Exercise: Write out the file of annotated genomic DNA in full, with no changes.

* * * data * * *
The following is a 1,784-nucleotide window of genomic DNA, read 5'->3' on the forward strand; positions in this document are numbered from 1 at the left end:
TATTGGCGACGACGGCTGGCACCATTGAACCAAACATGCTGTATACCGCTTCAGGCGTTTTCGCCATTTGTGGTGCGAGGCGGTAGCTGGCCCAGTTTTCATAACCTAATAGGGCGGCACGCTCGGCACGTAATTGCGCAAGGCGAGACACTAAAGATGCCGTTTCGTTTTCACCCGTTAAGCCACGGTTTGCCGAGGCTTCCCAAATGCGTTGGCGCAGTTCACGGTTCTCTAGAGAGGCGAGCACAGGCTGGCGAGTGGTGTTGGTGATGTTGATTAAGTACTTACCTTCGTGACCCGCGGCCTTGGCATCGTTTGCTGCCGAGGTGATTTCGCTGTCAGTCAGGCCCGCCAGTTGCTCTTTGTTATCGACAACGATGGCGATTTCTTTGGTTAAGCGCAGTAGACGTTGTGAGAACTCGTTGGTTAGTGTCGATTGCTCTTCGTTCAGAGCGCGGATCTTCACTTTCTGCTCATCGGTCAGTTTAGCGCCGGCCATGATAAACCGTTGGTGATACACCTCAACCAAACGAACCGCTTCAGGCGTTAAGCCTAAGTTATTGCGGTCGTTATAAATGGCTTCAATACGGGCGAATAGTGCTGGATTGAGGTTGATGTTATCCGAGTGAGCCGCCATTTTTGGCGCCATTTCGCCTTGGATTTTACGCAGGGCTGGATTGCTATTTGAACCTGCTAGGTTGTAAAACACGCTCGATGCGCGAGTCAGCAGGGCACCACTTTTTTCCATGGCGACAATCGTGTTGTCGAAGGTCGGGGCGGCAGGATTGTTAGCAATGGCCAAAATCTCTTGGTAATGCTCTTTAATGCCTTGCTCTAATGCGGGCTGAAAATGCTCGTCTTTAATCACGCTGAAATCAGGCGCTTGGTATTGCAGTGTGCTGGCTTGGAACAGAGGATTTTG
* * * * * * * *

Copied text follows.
The following is a 1,784-nucleotide window of genomic DNA, read 5'->3' on the forward strand; positions in this document are numbered from 1 at the left end:
TATTGGCGACGACGGCTGGCACCATTGAACCAAACATGCTGTATACCGCTTCAGGCGTTTTCGCCATTTGTGGTGCGAGGCGGTAGCTGGCCCAGTTTTCATAACCTAATAGGGCGGCACGCTCGGCACGTAATTGCGCAAGGCGAGACACTAAAGATGCCGTTTCGTTTTCACCCGTTAAGCCACGGTTTGCCGAGGCTTCCCAAATGCGTTGGCGCAGTTCACGGTTCTCTAGAGAGGCGAGCACAGGCTGGCGAGTGGTGTTGGTGATGTTGATTAAGTACTTACCTTCGTGACCCGCGGCCTTGGCATCGTTTGCTGCCGAGGTGATTTCGCTGTCAGTCAGGCCCGCCAGTTGCTCTTTGTTATCGACAACGATGGCGATTTCTTTGGTTAAGCGCAGTAGACGTTGTGAGAACTCGTTGGTTAGTGTCGATTGCTCTTCGTTCAGAGCGCGGATCTTCACTTTCTGCTCATCGGTCAGTTTAGCGCCGGCCATGATAAACCGTTGGTGATACACCTCAACCAAACGAACCGCTTCAGGCGTTAAGCCTAAGTTATTGCGGTCGTTATAAATGGCTTCAATACGGGCGAATAGTGCTGGATTGAGGTTGATGTTATCCGAGTGAGCCGCCATTTTTGGCGCCATTTCGCCTTGGATTTTACGCAGGGCTGGATTGCTATTTGAACCTGCTAGGTTGTAAAACACGCTCGATGCGCGAGTCAGCAGGGCACCACTTTTTTCCATGGCGACAATCGTGTTGTCGAAGGTCGGGGCGGCAGGATTGTTAGCAATGGCCAAAATCTCTTGGTAATGCTCTTTAATGCCTTGCTCTAATGCGGGCTGAAAATGCTCGTCTTTAATCACGCTGAAATCAGGCGCTTGGTATTGCAGTGTGCTGGCTTGGAACAGAGGATTTTG